Abstract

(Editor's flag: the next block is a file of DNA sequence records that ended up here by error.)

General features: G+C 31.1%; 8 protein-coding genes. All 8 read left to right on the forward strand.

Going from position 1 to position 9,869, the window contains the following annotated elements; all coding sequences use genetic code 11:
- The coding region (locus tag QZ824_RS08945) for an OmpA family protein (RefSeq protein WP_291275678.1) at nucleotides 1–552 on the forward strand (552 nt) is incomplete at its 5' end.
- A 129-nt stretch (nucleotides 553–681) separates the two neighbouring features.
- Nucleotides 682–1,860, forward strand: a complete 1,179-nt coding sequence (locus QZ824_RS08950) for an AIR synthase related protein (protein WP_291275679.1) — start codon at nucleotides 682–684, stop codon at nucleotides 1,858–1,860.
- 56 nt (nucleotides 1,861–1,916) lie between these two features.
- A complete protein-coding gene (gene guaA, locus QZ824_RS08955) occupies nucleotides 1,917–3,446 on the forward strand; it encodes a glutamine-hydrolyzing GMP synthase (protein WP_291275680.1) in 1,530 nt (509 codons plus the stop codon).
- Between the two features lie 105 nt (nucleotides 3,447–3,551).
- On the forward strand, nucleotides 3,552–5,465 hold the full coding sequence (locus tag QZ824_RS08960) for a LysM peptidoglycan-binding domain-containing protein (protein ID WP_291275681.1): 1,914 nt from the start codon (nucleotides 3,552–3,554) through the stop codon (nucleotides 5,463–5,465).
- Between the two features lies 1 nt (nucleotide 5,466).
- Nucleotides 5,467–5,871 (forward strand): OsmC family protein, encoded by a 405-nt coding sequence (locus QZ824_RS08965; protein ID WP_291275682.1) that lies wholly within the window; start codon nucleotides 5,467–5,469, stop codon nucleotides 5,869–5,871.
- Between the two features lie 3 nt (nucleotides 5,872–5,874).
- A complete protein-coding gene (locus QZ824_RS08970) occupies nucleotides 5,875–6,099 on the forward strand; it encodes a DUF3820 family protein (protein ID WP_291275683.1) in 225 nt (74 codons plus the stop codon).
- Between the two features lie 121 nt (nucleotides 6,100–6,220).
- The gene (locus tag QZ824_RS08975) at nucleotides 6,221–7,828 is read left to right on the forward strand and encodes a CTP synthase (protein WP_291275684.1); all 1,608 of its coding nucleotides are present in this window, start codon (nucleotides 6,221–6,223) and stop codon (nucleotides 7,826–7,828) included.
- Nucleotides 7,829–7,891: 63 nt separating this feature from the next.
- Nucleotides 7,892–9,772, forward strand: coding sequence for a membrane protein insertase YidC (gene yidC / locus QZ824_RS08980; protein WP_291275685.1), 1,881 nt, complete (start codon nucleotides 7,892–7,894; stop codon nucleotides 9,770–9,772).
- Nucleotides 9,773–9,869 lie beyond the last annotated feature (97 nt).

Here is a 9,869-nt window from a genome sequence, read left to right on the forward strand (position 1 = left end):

The method of first and second differences permits, in certain instances, the detachment of major components from zig-zag curves. Because of the overlap between components, and other factors, the method is commonly subjective in part and therefore not rigorous. Three applications are shown, dealing with modern shoreline marsh samples and one dealing with an Eocene sand. Recombinations of the detached components provides curves which generally deviate from the original less than 2%. After components have been obtained, it is still not possible to identify the site of deposition of the sample. Additional applications are known from geomorphology, stratigraphy, river hydrology, and other branches of earth science. Because the results in geomorphic problems can be verified in the field, it is thought that the analysis of sediment samples is also meaningful.

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